In the week in which the general election date was declared officially, Susan Young reports on the two major parties' attitudes towards education, and what the Conservatives said and did during their 18 years in power.
If a week is a long time in politics, then 18 years is an eternity. Four successive Conservative terms in Downing Street mean that a handful of May's new voters have lived under no other party and a whole generation can remember no other administration.
Such a long period of unbroken government - unprecedented in postwar times - has left Britain unrecognisable in many ways, with public services such as education and health transformed.
With 18 years of more or less absolute power and an agenda for radical change, the Conservatives have been able to exercise many of their old prejudices and acquire some entirely new ones. Labour, meanwhile, has endured a long march of revisionism as internal battles for control of the powerless People's party have led to policy pragmatism.
The result has been a transformation of the educational landscape, both physically and intellectually as the parties steal and adapt each other's favourite clothes. It has been a very long road to the 1997 manifestos. Eighteen years ago, council-run comprehensives were where able pupils took O-levels and others the CSE. Grammars were waning. Higher education meant universities for the brightest and polytechnics for the rest, on a full grant.
Now the GCSE follows the national curriculum, schools largely or entirely manage themselves, and there are annual tests, league tables, and nursery vouchers.
A trawl through the archives highlights some interesting trends among policymakers. Both Labour and the Tories were fascinated by the core curriculum, debate about which began well before 1979, but it took the enveloping passion of Kenneth Baker to turn it into the behemoth it became - and industrial action and a dose of pragmatism to make it workable.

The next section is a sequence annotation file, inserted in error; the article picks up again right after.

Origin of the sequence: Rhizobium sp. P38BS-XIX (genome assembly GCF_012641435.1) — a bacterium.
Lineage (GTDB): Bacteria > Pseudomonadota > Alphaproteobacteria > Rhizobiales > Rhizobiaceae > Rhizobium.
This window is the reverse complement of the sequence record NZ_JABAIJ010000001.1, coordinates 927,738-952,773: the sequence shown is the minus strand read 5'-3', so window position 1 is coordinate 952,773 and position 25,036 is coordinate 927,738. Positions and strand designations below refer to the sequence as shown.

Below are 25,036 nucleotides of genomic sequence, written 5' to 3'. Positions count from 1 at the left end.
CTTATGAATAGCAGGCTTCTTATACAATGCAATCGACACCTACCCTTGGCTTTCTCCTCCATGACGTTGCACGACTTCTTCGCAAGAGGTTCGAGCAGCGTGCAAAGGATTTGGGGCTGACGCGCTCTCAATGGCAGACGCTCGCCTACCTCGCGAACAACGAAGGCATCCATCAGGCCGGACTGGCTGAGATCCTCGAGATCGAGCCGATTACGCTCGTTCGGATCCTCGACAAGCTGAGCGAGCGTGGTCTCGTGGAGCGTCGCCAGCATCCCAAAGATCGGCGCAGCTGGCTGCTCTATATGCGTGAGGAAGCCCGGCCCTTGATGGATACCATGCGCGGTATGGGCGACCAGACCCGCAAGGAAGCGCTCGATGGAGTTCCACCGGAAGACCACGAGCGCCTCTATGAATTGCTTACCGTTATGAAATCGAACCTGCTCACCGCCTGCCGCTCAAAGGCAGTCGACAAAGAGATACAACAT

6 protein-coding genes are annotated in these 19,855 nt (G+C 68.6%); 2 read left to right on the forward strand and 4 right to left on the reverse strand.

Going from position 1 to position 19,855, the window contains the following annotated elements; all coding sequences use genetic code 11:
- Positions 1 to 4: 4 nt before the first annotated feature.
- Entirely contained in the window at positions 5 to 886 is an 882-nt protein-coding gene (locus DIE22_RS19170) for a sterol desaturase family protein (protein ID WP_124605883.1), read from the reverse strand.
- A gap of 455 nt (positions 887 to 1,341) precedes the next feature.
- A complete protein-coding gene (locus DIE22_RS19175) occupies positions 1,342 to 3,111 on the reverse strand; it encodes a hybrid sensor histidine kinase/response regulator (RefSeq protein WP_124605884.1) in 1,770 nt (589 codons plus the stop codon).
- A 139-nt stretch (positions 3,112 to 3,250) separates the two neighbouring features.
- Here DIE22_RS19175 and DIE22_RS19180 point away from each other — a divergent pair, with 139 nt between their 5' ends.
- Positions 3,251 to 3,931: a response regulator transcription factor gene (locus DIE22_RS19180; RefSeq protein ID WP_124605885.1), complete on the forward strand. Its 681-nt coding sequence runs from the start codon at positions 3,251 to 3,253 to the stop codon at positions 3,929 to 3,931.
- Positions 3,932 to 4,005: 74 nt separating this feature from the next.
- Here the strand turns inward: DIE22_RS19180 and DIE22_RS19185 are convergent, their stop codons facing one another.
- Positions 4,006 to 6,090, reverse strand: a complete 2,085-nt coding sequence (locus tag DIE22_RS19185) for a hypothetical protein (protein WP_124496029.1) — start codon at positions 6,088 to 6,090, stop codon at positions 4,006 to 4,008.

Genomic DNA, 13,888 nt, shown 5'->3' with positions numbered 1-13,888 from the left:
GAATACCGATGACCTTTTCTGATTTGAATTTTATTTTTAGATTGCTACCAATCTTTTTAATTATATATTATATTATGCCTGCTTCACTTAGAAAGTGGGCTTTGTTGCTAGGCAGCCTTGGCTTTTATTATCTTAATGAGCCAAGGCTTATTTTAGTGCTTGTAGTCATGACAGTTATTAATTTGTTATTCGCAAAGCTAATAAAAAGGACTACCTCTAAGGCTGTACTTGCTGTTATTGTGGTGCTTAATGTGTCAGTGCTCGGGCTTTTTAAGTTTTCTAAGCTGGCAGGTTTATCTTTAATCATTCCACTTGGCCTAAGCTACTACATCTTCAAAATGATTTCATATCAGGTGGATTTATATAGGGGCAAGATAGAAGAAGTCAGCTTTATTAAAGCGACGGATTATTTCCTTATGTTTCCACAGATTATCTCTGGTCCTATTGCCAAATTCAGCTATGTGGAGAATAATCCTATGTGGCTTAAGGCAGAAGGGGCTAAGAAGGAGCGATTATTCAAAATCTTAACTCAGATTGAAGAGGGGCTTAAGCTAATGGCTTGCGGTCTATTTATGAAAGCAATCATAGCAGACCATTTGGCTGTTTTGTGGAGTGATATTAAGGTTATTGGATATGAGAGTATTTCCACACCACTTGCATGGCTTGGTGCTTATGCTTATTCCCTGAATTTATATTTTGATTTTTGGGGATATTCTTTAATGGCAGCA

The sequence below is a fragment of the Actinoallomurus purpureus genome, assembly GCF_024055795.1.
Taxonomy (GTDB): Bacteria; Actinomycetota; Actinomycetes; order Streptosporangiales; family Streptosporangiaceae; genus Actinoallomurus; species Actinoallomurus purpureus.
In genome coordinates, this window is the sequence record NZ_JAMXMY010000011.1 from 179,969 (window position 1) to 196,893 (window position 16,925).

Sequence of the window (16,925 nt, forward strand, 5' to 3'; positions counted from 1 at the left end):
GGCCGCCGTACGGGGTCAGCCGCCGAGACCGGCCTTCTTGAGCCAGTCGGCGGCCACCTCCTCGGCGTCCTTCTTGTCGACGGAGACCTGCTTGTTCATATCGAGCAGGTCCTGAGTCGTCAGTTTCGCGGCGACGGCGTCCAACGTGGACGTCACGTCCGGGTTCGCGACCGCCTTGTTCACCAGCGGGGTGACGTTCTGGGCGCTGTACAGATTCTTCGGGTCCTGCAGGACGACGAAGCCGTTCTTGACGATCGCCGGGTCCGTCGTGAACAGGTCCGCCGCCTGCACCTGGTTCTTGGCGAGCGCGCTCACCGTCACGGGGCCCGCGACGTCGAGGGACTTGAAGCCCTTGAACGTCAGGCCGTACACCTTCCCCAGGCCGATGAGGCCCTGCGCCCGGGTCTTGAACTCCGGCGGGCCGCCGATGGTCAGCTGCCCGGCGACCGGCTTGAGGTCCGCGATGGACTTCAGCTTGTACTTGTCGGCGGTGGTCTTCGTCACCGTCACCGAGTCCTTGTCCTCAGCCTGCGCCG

A dominant theme of Conservative thinking has been the apparently contradictory desire for more central control (the curriculum, grant-maintained schools) coupled with market forces and parental power. Vouchers have been an endless source of tussle between Left and Right, popping up like vampires long after their apparent death.
Labour was preoccupied with gifted children, homework, nursery provision and home-school contracts years before the Blair-Blunkett axis took control, and well in advance of the Conservatives.
Starting from the radical position of wanting to ban public schools, pay all school-leavers in education and training and spend money on buildings, equipment and teachers, party policy has come to approve tweaked versions of many Conservative innovations. The line has been softened on grammars and GM schools, league tables and testing, so that after 18 years of unfettered experimentation on both sides, Labour policy sounds like the Conservatives with a social conscience.
Interestingly, Labour is more radical on student grants, endorsing a repayable loan without waiting for this summer's independent report commissioned to get the two parties out of trouble on an electorally sensitive issue.